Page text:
Smart Tokens
The protocol uses Smart Tokens which have one or more connectors holding the balance of other tokens. Smart Tokens are ERC-20 compliant with additional logic to allow users to buy and sell them directly by depositing or withdrawing the connected token. Bancor uses BNT and a stable version, USDB, as the protocol's Smart Tokens. The price at which they are exchanged is determined based on a fixed ratio between the value of the Smart Token and the value of the connector balance. The weight affects the price elasticity between the tokens and a higher weight leads to less volatility and vice versa. A weight of 100% represents a stable peg to the connected token as the price does not change.

The BNT token connects all of these processes to convert tokens. Each BNT SmartToken is managed by a single BancorConverter to calculate the BNT amount required to exchange for another token. Upon calling the convert function for two non-BNT tokens, the Converter calculates and calls the amount of both tokens, denominated in BNT. By denominating converted tokens in BNT, Bancor can efficiently exchange any one token for another, given they are registered in the protocol. The supply of BNT is elastic to facilitate token liquidity on the exchange and protect users from common exchange risks. As tokens move into Liquidity Pools, BNT is minted proportionately. Simultaneously, BNT is burned as tokens move out of Liquidity Pools. This action limits price slippage as it maintains the user's initial token supply by flexing the BNT supply to convert one token to another.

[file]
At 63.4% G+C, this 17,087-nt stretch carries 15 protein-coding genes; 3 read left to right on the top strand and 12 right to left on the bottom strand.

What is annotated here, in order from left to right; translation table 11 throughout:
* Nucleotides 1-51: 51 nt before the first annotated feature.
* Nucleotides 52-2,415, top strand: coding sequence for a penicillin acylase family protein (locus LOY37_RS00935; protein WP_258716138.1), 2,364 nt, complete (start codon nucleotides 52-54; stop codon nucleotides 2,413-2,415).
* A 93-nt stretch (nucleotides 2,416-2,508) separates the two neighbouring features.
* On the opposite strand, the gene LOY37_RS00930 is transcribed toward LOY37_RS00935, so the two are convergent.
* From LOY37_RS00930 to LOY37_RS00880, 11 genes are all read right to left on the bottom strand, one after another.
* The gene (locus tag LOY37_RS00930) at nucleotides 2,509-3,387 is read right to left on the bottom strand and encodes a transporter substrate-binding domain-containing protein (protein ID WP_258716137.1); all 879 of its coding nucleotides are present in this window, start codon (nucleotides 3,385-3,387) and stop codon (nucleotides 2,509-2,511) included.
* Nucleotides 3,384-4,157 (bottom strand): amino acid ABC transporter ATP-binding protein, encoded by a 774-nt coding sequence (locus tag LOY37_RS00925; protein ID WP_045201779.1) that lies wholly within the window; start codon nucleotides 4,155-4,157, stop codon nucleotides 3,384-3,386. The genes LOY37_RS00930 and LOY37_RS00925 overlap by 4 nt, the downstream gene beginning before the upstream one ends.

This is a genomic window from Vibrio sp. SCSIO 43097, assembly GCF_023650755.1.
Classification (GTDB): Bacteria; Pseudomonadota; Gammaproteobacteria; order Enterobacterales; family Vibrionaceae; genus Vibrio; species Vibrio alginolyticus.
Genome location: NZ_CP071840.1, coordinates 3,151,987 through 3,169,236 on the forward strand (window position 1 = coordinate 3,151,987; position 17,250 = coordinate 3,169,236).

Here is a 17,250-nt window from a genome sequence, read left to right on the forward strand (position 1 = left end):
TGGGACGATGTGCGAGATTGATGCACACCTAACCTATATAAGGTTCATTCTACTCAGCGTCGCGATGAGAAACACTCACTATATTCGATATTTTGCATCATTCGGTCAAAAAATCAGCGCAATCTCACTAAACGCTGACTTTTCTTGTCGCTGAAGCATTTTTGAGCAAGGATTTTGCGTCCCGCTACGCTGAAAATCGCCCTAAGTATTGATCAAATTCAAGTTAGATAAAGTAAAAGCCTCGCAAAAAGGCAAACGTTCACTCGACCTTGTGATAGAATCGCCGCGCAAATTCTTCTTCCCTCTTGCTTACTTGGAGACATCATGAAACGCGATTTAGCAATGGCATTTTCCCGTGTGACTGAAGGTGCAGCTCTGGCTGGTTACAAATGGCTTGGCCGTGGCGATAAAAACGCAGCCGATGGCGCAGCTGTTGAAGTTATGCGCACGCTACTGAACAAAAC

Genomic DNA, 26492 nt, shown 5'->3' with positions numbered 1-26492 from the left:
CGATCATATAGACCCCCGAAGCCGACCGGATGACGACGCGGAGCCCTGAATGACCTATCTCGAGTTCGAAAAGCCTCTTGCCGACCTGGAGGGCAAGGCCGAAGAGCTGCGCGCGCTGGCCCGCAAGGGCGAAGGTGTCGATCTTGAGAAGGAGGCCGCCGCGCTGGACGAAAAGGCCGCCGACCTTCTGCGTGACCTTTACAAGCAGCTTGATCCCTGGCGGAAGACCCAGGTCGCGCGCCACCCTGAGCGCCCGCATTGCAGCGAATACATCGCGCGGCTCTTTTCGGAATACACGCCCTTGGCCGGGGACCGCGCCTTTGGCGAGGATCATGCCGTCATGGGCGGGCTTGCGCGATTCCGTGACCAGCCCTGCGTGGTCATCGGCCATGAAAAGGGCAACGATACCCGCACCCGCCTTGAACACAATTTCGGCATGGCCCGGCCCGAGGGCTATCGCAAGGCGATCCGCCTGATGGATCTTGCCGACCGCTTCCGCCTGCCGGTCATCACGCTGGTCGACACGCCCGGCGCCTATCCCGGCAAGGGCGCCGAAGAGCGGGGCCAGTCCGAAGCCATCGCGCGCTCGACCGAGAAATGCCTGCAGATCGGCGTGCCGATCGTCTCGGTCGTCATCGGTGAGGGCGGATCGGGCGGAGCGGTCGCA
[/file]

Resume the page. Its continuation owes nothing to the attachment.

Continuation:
One implementation of a Smart Token is a “relay” which has two connected tokens each with a weight of 50%. Anytime a trade occurs that shifts the supply of the connected token, the prices adjust to re-balance.

Liquidity Pools
Liquidity Pools are registered on the Contract Registry through BancorDAO proposals and votes. Once whitelisted, the token's Liquidity Pool, Converter, and BancorFormula are set. The BancorFormula contract is established upon registry to calculate the price and supply for all tokens in BNT reflexively. The formula is the core of the AMM function and adjusts a token's price incrementally as token conversions change the Liquidity Pool supply.

This set of smart contracts is open for all users to access and build upon. Developers can use APIs or public interfaces to integrate Bancor contracts into other decentralized applications. These contracts can provide liquid token markets for applications that need permissionless token exchanges.

BancorX is a bridge that facilitates token exchange between the Ethereum and EOS networks. The bridge uses the BNT token to convert smart contract assets across the blockchains. The BancorX software is operated on three servers called Oracles. The Oracles interact with Gate Contracts on Ethereum and EOS.

From Ethereum, a user sends BNT to the ETH Gate Contract address with a transaction memo that contains the destination EOS address. The ETH Gate Contract notifies the EOSBNT smart contract to issue BNT to the EOS wallet.
From EOS, the user sends a transaction memo with the destination ETH address and EOSBNT to the EOS smart contract. The EOSBNT smart contract notifies the ETH address to release the BNT balance and destroys the corresponding EOSBNT amount.

The BancorX architecture is designed to be ported to other smart contract-enabled blockchains. Each new blockchain requires unique BancorX oracle addresses. The new blockchain must allow the BancorX oracle to monitor, generate, and transmit new transactions on the new blockchain.